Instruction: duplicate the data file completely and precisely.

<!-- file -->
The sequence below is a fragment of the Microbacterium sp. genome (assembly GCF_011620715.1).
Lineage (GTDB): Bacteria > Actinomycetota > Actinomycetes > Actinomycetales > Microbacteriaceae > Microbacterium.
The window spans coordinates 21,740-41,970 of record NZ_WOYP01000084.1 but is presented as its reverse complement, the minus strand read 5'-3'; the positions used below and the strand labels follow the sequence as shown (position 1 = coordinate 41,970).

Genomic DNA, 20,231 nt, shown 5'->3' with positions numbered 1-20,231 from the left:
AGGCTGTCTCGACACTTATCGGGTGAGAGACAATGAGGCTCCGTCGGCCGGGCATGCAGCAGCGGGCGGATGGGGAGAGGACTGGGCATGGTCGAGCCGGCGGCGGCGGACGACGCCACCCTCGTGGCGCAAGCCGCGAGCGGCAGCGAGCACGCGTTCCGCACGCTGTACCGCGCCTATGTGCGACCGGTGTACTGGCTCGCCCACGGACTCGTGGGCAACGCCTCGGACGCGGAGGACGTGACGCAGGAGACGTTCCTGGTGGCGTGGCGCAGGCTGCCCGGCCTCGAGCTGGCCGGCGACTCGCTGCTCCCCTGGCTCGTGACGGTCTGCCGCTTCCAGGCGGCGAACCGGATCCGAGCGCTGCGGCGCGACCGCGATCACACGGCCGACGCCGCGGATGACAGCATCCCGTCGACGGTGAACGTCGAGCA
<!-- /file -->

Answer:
The sequence below is a fragment of the Microbacterium sp. genome (assembly GCF_011620715.1).
Lineage (GTDB): Bacteria > Actinomycetota > Actinomycetes > Actinomycetales > Microbacteriaceae > Microbacterium.
The window spans coordinates 21,740-41,970 of record NZ_WOYP01000084.1 but is presented as its reverse complement, the minus strand read 5'-3'; the positions used below and the strand labels follow the sequence as shown (position 1 = coordinate 41,970).

Genomic DNA, 20,231 nt, shown 5'->3' with positions numbered 1-20,231 from the left:
AGGCTGTCTCGACACTTATCGGGTGAGAGACAATGAGGCTCCGTCGGCCGGGCATGCAGCAGCGGGCGGATGGGGAGAGGACTGGGCATGGTCGAGCCGGCGGCGGCGGACGACGCCACCCTCGTGGCGCAAGCCGCGAGCGGCAGCGAGCACGCGTTCCGCACGCTGTACCGCGCCTATGTGCGACCGGTGTACTGGCTCGCCCACGGACTCGTGGGCAACGCCTCGGACGCGGAGGACGTGACGCAGGAGACGTTCCTGGTGGCGTGGCGCAGGCTGCCCGGCCTCGAGCTGGCCGGCGACTCGCTGCTCCCCTGGCTCGTGACGGTCTGCCGCTTCCAGGCGGCGAACCGGATCCGAGCGCTGCGGCGCGACCGCGATCACACGGCCGACGCCGCGGATGACAGCATCCCGTCGACGGTGAACGTCGAGCA